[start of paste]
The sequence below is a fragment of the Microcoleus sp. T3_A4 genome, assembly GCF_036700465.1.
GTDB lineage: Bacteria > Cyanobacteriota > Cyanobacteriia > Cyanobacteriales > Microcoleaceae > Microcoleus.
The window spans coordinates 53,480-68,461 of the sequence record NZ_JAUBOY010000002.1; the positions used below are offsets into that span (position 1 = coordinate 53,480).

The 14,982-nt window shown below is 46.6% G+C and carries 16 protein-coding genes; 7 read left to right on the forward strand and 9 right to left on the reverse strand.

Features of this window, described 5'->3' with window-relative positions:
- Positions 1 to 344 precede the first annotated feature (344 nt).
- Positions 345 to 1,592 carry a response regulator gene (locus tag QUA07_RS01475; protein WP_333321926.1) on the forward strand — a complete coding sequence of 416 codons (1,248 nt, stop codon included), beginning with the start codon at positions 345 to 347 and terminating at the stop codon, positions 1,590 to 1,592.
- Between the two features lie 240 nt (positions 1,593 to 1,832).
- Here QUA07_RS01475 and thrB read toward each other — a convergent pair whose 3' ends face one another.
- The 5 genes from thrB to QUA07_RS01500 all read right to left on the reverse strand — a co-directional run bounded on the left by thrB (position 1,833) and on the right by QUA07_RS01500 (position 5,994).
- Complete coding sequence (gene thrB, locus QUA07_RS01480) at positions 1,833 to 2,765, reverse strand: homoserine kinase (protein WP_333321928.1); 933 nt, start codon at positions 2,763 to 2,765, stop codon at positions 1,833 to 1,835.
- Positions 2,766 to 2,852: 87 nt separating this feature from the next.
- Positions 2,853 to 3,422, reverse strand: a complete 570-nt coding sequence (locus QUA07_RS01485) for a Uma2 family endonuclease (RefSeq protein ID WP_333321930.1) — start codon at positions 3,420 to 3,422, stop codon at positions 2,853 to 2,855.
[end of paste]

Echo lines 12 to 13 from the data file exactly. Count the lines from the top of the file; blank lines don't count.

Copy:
- Positions 2,766 to 2,852: 87 nt separating this feature from the next.
- Positions 2,853 to 3,422, reverse strand: a complete 570-nt coding sequence (locus QUA07_RS01485) for a Uma2 family endonuclease (RefSeq protein ID WP_333321930.1) — start codon at positions 3,420 to 3,422, stop codon at positions 2,853 to 2,855.